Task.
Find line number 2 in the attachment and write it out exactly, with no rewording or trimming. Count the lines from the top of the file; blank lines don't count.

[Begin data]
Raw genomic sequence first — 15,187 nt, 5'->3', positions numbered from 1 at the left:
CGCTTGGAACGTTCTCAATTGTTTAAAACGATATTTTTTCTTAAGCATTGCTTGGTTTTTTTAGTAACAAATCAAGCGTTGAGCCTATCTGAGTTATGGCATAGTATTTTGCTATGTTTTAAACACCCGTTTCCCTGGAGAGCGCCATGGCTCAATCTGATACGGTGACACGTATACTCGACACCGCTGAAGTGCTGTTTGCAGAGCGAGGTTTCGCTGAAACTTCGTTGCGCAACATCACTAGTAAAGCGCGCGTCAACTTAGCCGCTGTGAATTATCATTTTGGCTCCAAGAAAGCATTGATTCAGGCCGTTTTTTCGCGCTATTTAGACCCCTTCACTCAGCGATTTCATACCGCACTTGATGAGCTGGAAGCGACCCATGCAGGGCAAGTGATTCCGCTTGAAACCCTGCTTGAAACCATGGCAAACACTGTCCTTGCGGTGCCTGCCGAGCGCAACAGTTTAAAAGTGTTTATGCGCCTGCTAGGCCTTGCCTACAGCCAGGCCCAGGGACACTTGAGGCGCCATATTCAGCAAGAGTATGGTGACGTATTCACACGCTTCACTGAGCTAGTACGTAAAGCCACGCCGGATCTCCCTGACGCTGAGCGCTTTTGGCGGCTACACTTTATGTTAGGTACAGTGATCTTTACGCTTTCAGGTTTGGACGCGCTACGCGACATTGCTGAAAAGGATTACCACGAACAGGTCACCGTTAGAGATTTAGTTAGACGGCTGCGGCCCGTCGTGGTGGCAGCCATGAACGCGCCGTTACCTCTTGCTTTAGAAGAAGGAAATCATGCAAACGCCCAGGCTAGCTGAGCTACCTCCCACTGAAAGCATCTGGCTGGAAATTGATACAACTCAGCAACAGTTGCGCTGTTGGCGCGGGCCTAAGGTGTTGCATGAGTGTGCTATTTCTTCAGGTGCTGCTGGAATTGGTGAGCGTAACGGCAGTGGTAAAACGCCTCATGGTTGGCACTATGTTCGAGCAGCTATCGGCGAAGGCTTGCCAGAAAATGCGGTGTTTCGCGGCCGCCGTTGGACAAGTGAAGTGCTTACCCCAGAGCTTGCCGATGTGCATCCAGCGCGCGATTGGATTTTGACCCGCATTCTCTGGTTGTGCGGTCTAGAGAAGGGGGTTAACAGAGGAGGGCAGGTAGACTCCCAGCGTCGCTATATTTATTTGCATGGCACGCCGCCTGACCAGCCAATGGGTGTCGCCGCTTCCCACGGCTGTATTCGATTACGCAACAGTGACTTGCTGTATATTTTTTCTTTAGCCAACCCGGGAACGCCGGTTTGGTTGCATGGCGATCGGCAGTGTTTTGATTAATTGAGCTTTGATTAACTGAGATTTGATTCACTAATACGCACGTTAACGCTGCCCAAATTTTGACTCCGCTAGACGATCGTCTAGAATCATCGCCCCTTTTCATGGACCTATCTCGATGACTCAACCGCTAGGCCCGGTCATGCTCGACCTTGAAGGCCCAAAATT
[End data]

CGCTTGGAACGTTCTCAATTGTTTAAAACGATATTTTTTCTTAAGCATTGCTTGGTTTTTTTAGTAACAAATCAAGCGTTGAGCCTATCTGAGTTATGGCATAGTATTTTGCTATGTTTTAAACACCCGTTTCCCTGGAGAGCGCCATGGCTCAATCTGATACGGTGACACGTATACTCGACACCGCTGAAGTGCTGTTTGCAGAGCGAGGTTTCGCTGAAACTTCGTTGCGCAACATCACTAGTAAAGCGCGCGTCAACTTAGCCGCTGTGAATTATCATTTTGGCTCCAAGAAAGCATTGATTCAGGCCGTTTTTTCGCGCTATTTAGACCCCTTCACTCAGCGATTTCATACCGCACTTGATGAGCTGGAAGCGACCCATGCAGGGCAAGTGATTCCGCTTGAAACCCTGCTTGAAACCATGGCAAACACTGTCCTTGCGGTGCCTGCCGAGCGCAACAGTTTAAAAGTGTTTATGCGCCTGCTAGGCCTTGCCTACAGCCAGGCCCAGGGACACTTGAGGCGCCATATTCAGCAAGAGTATGGTGACGTATTCACACGCTTCACTGAGCTAGTACGTAAAGCCACGCCGGATCTCCCTGACGCTGAGCGCTTTTGGCGGCTACACTTTATGTTAGGTACAGTGATCTTTACGCTTTCAGGTTTGGACGCGCTACGCGACATTGCTGAAAAGGATTACCACGAACAGGTCACCGTTAGAGATTTAGTTAGACGGCTGCGGCCCGTCGTGGTGGCAGCCATGAACGCGCCGTTACCTCTTGCTTTAGAAGAAGGAAATCATGCAAACGCCCAGGCTAGCTGAGCTACCTCCCACTGAAAGCATCTGGCTGGAAATTGATACAACTCAGCAACAGTTGCGCTGTTGGCGCGGGCCTAAGGTGTTGCATGAGTGTGCTATTTCTTCAGGTGCTGCTGGAATTGGTGAGCGTAACGGCAGTGGTAAAACGCCTCATGGTTGGCACTATGTTCGAGCAGCTATCGGCGAAGGCTTGCCAGAAAATGCGGTGTTTCGCGGCCGCCGTTGGACAAGTGAAGTGCTTACCCCAGAGCTTGCCGATGTGCATCCAGCGCGCGATTGGATTTTGACCCGCATTCTCTGGTTGTGCGGTCTAGAGAAGGGGGTTAACAGAGGAGGGCAGGTAGACTCCCAGCGTCGCTATATTTATTTGCATGGCACGCCGCCTGACCAGCCAATGGGTGTCGCCGCTTCCCACGGCTGTATTCGATTACGCAACAGTGACTTGCTGTATATTTTTTCTTTAGCCAACCCGGGAACGCCGGTTTGGTTGCATGGCGATCGGCAGTGTTTTGATTAATTGAGCTTTGATTAACTGAGATTTGATTCACTAATACGCACGTTAACGCTGCCCAAATTTTGACTCCGCTAGACGATCGTCTAGAATCATCGCCCCTTTTCATGGACCTATCTCGATGACTCAACCGCTAGGCCCGGTCATGCTCGACCTTGAAGGCCCAAAATT